Results 11 - 20 of 4721
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[en] The joint application is a tool, in the flexibility of greenhouse gases emissions reduction, as well as the negotiable license. The principle is simple. To allow to an actor submitted to a quantitative commitment to realize a part of this commitment by financing on the territory of an other country, the emissions reductions that will be placed on its account. The objective is is economical: with the joint application, the developed countries could act in priority where the emissions reductions are the less expensive. But the developing countries perceive this as a mean for rich countries to get round lightly their quantified commitments. (N.C.)
[en] Two approaches to slowing down the increase of the greenhouse effect are compared: (1) planting of trees, a solution largely considered in international meetings and (2) increase of productivity of agricultural land by soil fertility improvements. Option (2) appears 5 to 10 times cheaper and has a quicker effect on the atmosphere than option (1). It deserves, therefore, higher consideration as a possible option in developing countries. Whereas in industrialized countries with already highly intensive agriculture practices option (1) deserves more attention. (author)
[en] Paper dealing with the topic Energy consumption and economic development (in developed / wealthy and undeveloped / poor regions; energy price, social influence and energy efficiency. 'Brothers and sisters, I want to tell you this. The greatest thing on earth is to have the love of God in your heart, and the next greatest thing is to have electricity in your house.' In the early 1940s a farmer, who had just been connected to the electric grid, gave witness in a rural church in the United States of America(author)
[en] As one of the Dutch newspapers put it, after the end of CoP-6(b) (Convention of Parties) in Bonn: 'Operation successful, patient not yet deceased'. The conference drew the wildest creativity from the Dutch editors. 'Great climate for the greenhouse effect' was another of the headlines. But the media agreed about one thing. The result may not be spectacular, but it is at least something. In conversation, Hayo Haanstra gives us a look behind the scenes at the grand negotiating circus that was the international climate Conference of the Parties, 6th edition, follow-up, Bonn, 16 - 27 July 2001
[en] This book gives explanations of the conception of technical innovation, development plan in Korea, connection between technology and a growth factor in national income, problem of technical innovation in developing country, analysis on cooperation between a developed country and a developing country, evaluation and strategy of technical development in Korea, technical innovation of industry, management of technical industry, analysis of special condition in Korea.
[en] The author, who is Director General of the IAEA, is optimistic about the continued growth of nuclear energy worldwide, despite the accident at Chernobyl. Since then, new reactor orders have been placed in France, Japan, South Korea and Britain. The demand for electricity is rising, in both industrialized and developing countries. In many locations, nuclear is half the price of coal-fired electricity. The average capacity factor of nuclear plants has risen from 61% to 70% in nine years. Although nuclear generation accounts for about 16% worldwide, it is only 3.5% in developing countries; and probably nuclear development will continue to be small in developing countries because of stringent infrastructure requirements and high capital cost. Public confidence in nuclear energy must be regained, and future accidents must be avoided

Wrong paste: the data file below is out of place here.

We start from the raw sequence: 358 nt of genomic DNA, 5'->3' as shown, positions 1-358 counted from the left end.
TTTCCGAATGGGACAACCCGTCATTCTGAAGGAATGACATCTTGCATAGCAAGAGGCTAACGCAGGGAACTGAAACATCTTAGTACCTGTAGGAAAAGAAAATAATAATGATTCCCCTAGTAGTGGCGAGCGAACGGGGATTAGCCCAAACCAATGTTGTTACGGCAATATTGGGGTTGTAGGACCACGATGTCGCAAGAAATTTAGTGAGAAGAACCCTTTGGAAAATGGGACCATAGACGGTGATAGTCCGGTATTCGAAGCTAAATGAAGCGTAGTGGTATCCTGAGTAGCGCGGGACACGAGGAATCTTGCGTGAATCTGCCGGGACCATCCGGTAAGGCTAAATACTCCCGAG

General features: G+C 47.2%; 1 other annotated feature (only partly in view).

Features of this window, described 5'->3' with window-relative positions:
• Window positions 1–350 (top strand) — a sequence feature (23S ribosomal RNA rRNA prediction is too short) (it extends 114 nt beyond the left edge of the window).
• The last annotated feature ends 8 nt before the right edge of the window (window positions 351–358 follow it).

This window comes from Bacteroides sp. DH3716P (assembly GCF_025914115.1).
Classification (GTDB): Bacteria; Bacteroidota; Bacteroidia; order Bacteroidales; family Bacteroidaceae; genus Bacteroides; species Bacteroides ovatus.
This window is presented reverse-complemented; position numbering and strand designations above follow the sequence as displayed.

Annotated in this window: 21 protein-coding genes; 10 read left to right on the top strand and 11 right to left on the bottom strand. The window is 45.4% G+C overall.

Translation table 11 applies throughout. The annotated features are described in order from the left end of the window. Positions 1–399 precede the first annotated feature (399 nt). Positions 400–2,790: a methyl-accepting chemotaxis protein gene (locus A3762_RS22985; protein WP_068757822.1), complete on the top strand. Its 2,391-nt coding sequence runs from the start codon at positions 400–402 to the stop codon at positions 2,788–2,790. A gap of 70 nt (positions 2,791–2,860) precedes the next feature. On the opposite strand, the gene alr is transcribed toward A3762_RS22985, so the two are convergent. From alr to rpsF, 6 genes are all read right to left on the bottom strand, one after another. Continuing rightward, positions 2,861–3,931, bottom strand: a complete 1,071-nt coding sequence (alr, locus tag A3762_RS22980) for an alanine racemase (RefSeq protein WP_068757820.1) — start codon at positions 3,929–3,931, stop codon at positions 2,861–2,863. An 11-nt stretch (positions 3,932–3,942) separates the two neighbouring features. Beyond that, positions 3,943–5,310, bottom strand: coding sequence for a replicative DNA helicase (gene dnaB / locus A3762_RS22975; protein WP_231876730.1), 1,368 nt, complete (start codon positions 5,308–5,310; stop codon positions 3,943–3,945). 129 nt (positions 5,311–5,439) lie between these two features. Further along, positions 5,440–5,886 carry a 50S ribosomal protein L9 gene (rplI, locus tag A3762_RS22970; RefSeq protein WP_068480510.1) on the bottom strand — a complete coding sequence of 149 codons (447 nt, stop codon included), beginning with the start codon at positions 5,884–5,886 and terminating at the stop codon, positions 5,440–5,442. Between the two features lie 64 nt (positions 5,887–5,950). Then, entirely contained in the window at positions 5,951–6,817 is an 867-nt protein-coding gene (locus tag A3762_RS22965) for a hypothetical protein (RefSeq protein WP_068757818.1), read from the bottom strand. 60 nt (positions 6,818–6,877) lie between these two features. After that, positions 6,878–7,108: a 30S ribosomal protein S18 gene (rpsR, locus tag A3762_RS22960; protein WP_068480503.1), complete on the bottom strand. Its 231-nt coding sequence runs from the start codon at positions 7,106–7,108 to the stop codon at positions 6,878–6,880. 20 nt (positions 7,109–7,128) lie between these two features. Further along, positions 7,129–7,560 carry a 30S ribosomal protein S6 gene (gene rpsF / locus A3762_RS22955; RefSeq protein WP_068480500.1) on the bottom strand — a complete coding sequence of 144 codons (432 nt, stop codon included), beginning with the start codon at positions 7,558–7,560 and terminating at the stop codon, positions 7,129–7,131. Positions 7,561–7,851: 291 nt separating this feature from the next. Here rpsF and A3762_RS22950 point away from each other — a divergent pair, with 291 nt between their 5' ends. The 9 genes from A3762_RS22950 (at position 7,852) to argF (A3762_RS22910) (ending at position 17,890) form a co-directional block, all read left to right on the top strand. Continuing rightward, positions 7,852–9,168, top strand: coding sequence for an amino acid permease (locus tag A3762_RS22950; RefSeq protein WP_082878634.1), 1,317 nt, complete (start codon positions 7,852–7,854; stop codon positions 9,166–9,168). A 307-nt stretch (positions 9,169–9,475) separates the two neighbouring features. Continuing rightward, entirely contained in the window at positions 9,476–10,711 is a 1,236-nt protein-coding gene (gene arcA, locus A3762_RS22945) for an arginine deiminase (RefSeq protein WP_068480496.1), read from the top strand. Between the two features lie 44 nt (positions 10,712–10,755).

[en] This book introduces technology progress and economic growth, theoretical consideration of technology transfer, policy and mechanism on technology transfer of a developed country and a developing country, reality of international technology transfer technology transfer and industrial structure in Asia and the pacific region, technology transfer in Russia, China and Eastern Europe, cooperation of science and technology for development of Northeast Asia and strategy of technology transfer of Korea.
[en] Despite significantly contributing to country's overall economic development through providing employment for the people and supplying raw materials for agro- and resource based industrial development, agriculture is putting serious burden on the environment in the process of production and consumption of agricultural produce. It is the largest consumer and polluter of water resources and contributor of atmospheric pollution, land degradation and forest reduction. Agriculture-environmental relationship is complex and the relationship depends on the spatial and biophysical factors and country's level of economic development. This paper tried to document the linkages between agricultural practices and policies with environment. The channels, through which agriculture impacts the environment, is discussed. It is seen that multilateral trade liberalization in agriculture interacts with the domestic agricultural policy reforms to determine the environmental impacts of agriculture. It is seen that agricultural policy reforms and agricultural trade liberalization can have separate environmental effects in the developed and developing countries. A wide range of theoretical and empirical literatures are reviewed, in this paper, to understand the concepts, linkages and environmental problems. Finally, this paper ends up with the conclusion that integrating environmental considerations into domestic agricultural policies and implementing agro-environmental programmes may ensure the decline of environmental problems of agriculture in both the developed and developing countries. (author)